Steven Hawkins, executive director at the Marijuana Policy Project, called the draft a “promising first step” and said he was “hopeful that it will lead to negotiations and bipartisan support for an inclusive and equitable legal cannabis industry.”
"His past work and public comments regarding medical cannabis are reasons to believe that he will not spend time or resources interfering with state medical or adult-use regulatory cannabis programs," said Violet Cavendish, MPP's communications manager.
"The MORE Act promises to address many of the harms caused by prohibition using an equity and justice-centered framework that allows the communities most harmed to access the health and economic benefits of the cannabis industry," said Tahir Johnson, MPP's director of social equity and inclusion.
"It doesn’t seem like a very heavy lift politically to say, 'The rules are the rules, and we can’t change the punishment, but we should change that rule in the future.' But he won’t even say that, and that’s frustrating," said Matthew Schweich, MPP's deputy director.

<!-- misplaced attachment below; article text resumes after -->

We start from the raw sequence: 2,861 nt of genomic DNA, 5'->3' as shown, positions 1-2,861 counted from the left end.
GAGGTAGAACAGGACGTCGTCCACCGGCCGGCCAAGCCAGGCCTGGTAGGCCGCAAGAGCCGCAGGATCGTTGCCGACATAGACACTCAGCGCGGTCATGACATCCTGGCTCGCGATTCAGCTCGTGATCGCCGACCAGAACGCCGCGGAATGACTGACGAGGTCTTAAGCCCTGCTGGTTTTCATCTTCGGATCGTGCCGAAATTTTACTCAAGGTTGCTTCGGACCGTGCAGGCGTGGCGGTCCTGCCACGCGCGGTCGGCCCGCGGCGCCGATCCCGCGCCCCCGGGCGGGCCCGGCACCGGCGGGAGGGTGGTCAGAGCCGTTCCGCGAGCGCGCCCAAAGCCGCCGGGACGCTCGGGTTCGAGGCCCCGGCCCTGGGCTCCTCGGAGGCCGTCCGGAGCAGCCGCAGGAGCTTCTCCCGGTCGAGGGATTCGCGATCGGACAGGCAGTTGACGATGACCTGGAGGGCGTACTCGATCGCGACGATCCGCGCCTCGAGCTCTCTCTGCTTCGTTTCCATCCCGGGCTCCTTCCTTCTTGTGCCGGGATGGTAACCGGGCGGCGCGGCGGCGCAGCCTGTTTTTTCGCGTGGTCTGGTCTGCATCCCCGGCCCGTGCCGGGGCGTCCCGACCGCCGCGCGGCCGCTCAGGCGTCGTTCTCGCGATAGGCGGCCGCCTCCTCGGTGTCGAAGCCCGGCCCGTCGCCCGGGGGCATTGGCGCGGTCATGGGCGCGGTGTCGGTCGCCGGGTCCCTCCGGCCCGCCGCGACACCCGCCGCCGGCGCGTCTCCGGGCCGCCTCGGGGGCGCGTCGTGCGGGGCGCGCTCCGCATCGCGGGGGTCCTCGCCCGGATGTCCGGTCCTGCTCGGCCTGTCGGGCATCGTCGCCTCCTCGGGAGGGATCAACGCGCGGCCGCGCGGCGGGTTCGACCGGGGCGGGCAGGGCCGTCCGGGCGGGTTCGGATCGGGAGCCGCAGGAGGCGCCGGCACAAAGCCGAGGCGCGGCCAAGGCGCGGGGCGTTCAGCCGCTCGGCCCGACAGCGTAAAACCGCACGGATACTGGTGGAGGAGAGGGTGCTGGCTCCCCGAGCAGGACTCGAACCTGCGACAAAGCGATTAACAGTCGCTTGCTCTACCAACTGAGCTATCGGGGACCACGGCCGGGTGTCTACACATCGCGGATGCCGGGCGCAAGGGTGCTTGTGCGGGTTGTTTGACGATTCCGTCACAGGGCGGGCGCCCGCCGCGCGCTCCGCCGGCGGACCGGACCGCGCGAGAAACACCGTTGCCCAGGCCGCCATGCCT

In a large-scale study led by the Marijuana Policy Project, the organization compiled information from all 19 states that legalized recreational marijuana, as well as Washington D.C. Due to the quickly increasing pace of legalization across the nation, nine of these states reformed their cannabis laws in 2020 or 2021, and in eight of those states, tax collections have not yet begun.
"In the meantime, Richardson’s plight has resonated with a lot of Americans who have lived through personal losses and turned to cannabis for relief," said Matthew Schweich, deputy director for the Marijuana Policy Project.